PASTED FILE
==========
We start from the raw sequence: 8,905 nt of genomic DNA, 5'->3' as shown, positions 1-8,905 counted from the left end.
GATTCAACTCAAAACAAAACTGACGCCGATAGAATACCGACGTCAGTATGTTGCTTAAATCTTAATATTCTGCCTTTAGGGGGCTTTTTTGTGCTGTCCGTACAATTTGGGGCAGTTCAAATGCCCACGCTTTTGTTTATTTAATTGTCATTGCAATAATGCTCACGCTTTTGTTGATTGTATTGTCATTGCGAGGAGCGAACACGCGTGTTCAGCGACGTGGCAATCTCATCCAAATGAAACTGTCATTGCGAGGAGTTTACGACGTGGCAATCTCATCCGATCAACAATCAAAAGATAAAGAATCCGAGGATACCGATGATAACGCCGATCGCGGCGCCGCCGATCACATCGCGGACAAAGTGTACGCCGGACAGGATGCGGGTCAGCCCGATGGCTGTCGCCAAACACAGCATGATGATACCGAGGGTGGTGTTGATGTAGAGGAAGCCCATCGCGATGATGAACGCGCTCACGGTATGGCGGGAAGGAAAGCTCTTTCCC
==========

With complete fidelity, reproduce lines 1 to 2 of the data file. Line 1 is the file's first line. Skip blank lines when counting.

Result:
We start from the raw sequence: 8,905 nt of genomic DNA, 5'->3' as shown, positions 1-8,905 counted from the left end.
GATTCAACTCAAAACAAAACTGACGCCGATAGAATACCGACGTCAGTATGTTGCTTAAATCTTAATATTCTGCCTTTAGGGGGCTTTTTTGTGCTGTCCGTACAATTTGGGGCAGTTCAAATGCCCACGCTTTTGTTTATTTAATTGTCATTGCAATAATGCTCACGCTTTTGTTGATTGTATTGTCATTGCGAGGAGCGAACACGCGTGTTCAGCGACGTGGCAATCTCATCCAAATGAAACTGTCATTGCGAGGAGTTTACGACGTGGCAATCTCATCCGATCAACAATCAAAAGATAAAGAATCCGAGGATACCGATGATAACGCCGATCGCGGCGCCGCCGATCACATCGCGGACAAAGTGTACGCCGGACAGGATGCGGGTCAGCCCGATGGCTGTCGCCAAACACAGCATGATGATACCGAGGGTGGTGTTGATGTAGAGGAAGCCCATCGCGATGATGAACGCGCTCACGGTATGGCGGGAAGGAAAGCTCTTTCCC